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Understanding Coverages: Cover 3 Rotate (“Cloud” Force)

10 Sep

Three Deep – Rotate (“Cloud” Force)

The goal of this coverage is to take away the short passing game or protect against the wide side of the field when the offensive formation is strong into the boundary (short side).

The pre-snap read (PSR) is based on the alignment of the Strong Safety (SS) and the Corners (C). The SS must be deeper than normal in order to cover the deep middle or deep outside.  The read is a rotate by SS; for example, the SS is covering the deep middle or outside.

Also, in this coverage the C to the side of the rotation will be tight (up close) on the wide receiver as they have the flat.

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Understanding Coverages: Cover 3 Invert (“Sky” Force)

8 Sep

Three Deep – Invert (“Sky” Force)

Cover 3

The Pre-Snap Read (PSR) is based on the alignment of the Strong Safety (SS) and the Cornerback (C) on the strong side. Teams will typically define the Tight End (Y) as the strong side, however a scouting report will provide this information. If the SS is aligned with less depth than the C, the read is an invert by the SS; for example, the SS is covering the flat, if a receiver is in the flat.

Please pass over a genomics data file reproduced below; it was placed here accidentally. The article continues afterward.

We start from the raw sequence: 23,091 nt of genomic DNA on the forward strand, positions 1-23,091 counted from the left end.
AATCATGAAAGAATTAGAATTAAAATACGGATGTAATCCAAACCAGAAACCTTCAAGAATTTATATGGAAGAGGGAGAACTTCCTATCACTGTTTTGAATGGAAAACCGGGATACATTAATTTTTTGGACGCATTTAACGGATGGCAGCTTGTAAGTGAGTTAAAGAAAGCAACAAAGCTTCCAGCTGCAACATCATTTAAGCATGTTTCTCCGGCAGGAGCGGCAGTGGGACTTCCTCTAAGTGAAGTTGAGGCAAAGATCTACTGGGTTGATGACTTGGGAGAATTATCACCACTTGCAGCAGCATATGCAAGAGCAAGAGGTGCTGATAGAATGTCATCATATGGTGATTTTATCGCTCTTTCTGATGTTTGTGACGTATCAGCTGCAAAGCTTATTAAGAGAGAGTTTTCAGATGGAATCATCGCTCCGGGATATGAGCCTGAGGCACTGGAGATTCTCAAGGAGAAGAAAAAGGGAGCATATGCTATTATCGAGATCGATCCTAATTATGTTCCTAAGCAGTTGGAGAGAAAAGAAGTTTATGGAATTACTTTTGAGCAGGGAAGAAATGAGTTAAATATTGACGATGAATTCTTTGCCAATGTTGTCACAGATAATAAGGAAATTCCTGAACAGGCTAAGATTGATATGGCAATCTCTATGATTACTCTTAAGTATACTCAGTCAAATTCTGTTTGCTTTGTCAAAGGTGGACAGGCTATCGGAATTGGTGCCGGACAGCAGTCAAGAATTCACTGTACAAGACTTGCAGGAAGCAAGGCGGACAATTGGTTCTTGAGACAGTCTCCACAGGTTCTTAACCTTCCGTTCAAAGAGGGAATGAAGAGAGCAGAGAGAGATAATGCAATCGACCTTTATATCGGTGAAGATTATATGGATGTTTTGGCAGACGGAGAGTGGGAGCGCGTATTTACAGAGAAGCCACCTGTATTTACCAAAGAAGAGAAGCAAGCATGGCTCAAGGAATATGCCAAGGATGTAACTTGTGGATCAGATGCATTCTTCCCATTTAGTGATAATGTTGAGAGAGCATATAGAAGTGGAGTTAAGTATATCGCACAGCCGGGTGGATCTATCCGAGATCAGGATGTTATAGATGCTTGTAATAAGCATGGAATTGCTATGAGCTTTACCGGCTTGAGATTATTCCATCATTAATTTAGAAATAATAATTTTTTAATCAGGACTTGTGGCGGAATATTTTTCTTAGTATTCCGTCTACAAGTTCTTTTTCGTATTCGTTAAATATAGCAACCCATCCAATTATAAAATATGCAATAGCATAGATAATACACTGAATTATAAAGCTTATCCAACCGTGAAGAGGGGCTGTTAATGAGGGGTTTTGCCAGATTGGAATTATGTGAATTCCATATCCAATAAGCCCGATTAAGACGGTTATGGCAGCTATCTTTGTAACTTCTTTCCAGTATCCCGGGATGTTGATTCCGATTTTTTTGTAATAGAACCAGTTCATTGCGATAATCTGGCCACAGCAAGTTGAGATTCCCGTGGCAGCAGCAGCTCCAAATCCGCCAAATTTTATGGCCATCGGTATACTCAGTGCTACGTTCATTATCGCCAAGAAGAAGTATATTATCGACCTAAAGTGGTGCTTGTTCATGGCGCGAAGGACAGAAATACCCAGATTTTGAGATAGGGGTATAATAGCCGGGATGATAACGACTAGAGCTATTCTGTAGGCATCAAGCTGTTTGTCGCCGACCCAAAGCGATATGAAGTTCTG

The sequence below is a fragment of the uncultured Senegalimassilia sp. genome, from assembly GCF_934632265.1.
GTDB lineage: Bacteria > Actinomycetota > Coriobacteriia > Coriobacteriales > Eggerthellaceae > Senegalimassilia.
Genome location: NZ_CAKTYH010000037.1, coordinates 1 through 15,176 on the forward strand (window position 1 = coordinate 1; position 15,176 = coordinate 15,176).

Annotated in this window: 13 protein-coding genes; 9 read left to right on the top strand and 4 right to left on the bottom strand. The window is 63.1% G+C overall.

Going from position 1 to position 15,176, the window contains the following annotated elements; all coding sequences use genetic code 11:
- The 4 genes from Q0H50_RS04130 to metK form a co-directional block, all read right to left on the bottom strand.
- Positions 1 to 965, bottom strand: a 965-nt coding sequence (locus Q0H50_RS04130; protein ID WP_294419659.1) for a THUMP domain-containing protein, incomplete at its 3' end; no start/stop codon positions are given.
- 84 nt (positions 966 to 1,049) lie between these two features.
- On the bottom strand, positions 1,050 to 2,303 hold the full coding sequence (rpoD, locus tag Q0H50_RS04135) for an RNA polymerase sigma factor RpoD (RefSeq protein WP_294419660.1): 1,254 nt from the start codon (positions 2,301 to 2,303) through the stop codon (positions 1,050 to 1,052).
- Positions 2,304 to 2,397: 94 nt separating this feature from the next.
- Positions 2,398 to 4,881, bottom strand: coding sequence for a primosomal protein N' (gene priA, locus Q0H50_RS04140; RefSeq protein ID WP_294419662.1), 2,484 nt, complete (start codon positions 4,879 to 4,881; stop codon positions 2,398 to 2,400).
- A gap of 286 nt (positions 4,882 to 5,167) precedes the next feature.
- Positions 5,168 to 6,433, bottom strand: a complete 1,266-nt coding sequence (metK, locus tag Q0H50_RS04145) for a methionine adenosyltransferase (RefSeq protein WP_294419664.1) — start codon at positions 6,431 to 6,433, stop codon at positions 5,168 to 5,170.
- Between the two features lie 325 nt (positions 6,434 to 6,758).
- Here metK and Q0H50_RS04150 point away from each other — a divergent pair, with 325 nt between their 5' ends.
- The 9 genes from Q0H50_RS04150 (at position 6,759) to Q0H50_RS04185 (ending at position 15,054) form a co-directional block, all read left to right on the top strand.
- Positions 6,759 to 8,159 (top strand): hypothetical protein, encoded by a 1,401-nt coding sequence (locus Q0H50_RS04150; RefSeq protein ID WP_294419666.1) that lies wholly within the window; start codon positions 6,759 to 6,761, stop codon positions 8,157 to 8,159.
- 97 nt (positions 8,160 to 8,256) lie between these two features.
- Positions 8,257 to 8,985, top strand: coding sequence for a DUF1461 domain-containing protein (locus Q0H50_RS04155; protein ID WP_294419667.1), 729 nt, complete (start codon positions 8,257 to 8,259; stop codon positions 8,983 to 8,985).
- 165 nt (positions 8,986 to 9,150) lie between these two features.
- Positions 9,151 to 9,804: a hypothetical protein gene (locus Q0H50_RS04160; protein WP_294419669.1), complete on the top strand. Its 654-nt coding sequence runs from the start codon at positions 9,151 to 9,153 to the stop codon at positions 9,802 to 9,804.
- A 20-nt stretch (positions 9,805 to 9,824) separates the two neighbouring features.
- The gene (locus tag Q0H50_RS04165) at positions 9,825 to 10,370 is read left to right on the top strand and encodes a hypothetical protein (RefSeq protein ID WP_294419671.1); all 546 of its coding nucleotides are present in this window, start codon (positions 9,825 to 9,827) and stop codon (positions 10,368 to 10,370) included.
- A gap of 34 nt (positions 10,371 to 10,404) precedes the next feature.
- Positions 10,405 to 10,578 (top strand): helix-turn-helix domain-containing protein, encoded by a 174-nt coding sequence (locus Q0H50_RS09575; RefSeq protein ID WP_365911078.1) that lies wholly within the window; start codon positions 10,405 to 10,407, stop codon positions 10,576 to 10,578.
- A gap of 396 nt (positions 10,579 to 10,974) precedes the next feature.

Confirm 3-deep coverage by the alignment of the Free Safety (FS). If the FS is off the hash and favoring the middle, assume that it will be a 3-deep.

Also the QB must be aware of the weak side, if the Weakside Linebacker (W) is in a stack (lined-up behind a defensive lineman or end) or walked off the LOS outside the end man on the line, it denotes a soft corner, with him responsible for the weak flat.

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Defensive Back Techniques – Backpedal, Slide Step, Jam

1 Aug

Shakin’ the Southland

There are a few basic techniques that a DB will use on any given play to get into pass coverage.

At the snap of the ball, a DB will either jam a receiver and or he will drop immediately into coverage.  There are typically two techniques to dropping into coverage: the backpedal and the slide step.  These concepts apply to all pass defenders even though we will mainly focus on the defensive backs (DBs).


Backpedaling is usually the first move that a defensive back (especially a Corner) will make when the ball is snapped.  A straight backpedal is extremely common for man coverage techniques.

In a backpedal, the DB’s body is squared up with the receiver.   He will try to maintain as low a center of gravity as possible and still keep his weight over the balls of his feet.   This allows the defender to move quickly backwards yet still be in a position to change direction either forward or laterally.

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